University Of British Columbia, Canada
Aziz Ghahary, PhD and Professor, the director of the BC professional Firefighters ‘Burn and Wound Healing Research Group has published more than 168 peer-reviewed articles some of which directly related to autoimmune diseases such as type I diabetes. Dr. Ghahary has been awarded more than 50 research grants from different local, national and international granting agencies. Dr. Ghahary is the leading investigator in identifying a serum 14-3-3 eta protein as a biomarker for early detection of RA and psoriatic RA and this test has now been launched by the Quest Diagnosis and Lifelab in US and Canada, respectively. Finally, he recently identified a small molecular with anti-scaring properties, which has now been approved by the Health Canada and the Vancouver General Hospital Ethic Committee to proceed to Phase 1 Clinical Trial.
Wound healing outcome is regulated by a fine balance between deposition and degradation of extracellular matrix (ECM). Over healing process in skin is mediated by exaggerated ECM deposition and abnormalities in ECM degradation. Current treatment modalities for prevention of burn hypertrophic scarring has limited efficacy which raised a great need for innovation within wound care industry. Moving toward novel approaches to prevent post burn hypertrophic scarring, we identified the anti-scarring properties of Kynurenine (Kyn), a naturally occurring small molecule generated from tryptophan degradation. Although daily application of Kyn containing cream prevents scarring in a rabbit ear model, an effective wound dressing, slowly releasing controlled doses of Kyn, will be more beneficial for Kyn delivery to extensive burns where the dressings get changed every 4-5 days. This study aims to develop a new generation of wound dressings having anti-scarring properties.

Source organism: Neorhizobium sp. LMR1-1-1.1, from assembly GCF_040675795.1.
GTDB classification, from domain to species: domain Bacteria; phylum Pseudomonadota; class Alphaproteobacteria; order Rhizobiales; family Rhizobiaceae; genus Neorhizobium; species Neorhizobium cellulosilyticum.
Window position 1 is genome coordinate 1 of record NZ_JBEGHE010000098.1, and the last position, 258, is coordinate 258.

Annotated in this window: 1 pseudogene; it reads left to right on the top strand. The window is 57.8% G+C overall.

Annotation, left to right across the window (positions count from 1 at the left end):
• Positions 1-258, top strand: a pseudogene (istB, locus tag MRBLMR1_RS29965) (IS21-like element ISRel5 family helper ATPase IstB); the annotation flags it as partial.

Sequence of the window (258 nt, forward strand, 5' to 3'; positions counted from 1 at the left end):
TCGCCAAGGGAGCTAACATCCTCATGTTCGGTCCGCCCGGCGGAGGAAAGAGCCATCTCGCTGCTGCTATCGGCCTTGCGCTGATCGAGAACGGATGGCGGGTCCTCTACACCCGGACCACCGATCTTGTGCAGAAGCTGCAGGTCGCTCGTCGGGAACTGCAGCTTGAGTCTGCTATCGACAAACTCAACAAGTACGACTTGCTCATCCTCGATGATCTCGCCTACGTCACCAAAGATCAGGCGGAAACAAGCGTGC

Methods: The Effect of Kyn treatment on the expression of different ECM components, collagen type-I, fibronectin and MMP1 and 3 was evaluated. Wound dressings were manufactured by incorporating Kyn into PVA/PLGA nanofibers using electrospinning process. Drug release profile was determined by incubating the electrospun mats in PBS. The anti-scarring properties of these nanofibrous wound dressings were evaluated in vitro and in vivo.
Results: In vitro studies showed that while Kyn doesn’t have any adverse effect on the dermal cells’ viability, it significantly decreases the expression of collagen type-I and fibronectin and increases the expression of MMP1, which is a collagenase, and MMP3. Whereas the Kyn-loaded PVA demonstrated immediate and complete drug release of the drug, addition of PLGA envelop via dip-coating significantly reduced the burst release, due to added tortuosity and increased hydrophobicity of the shell. In vivo studies showed that wound treatment with Kyn-loaded dressings significantly improves the wound healing outcome and eliminates evidence of scarring in the rat excisional wounds.
Conclusions: Anti-fibrotic effects of Kyn are mediated by increasing the expression of MMPs and reducing the production of ECM components in vitro and in vivo. This study sets the stage for development of a new generation of wound dressings facilitating the controlled and prolonged release of this anti-scarring drug.
Applicability of research to practice: These wound dressings can improve/prevent fibrotic conditions developed upon burn, trauma and surgical procedures without compromising the health of the patient.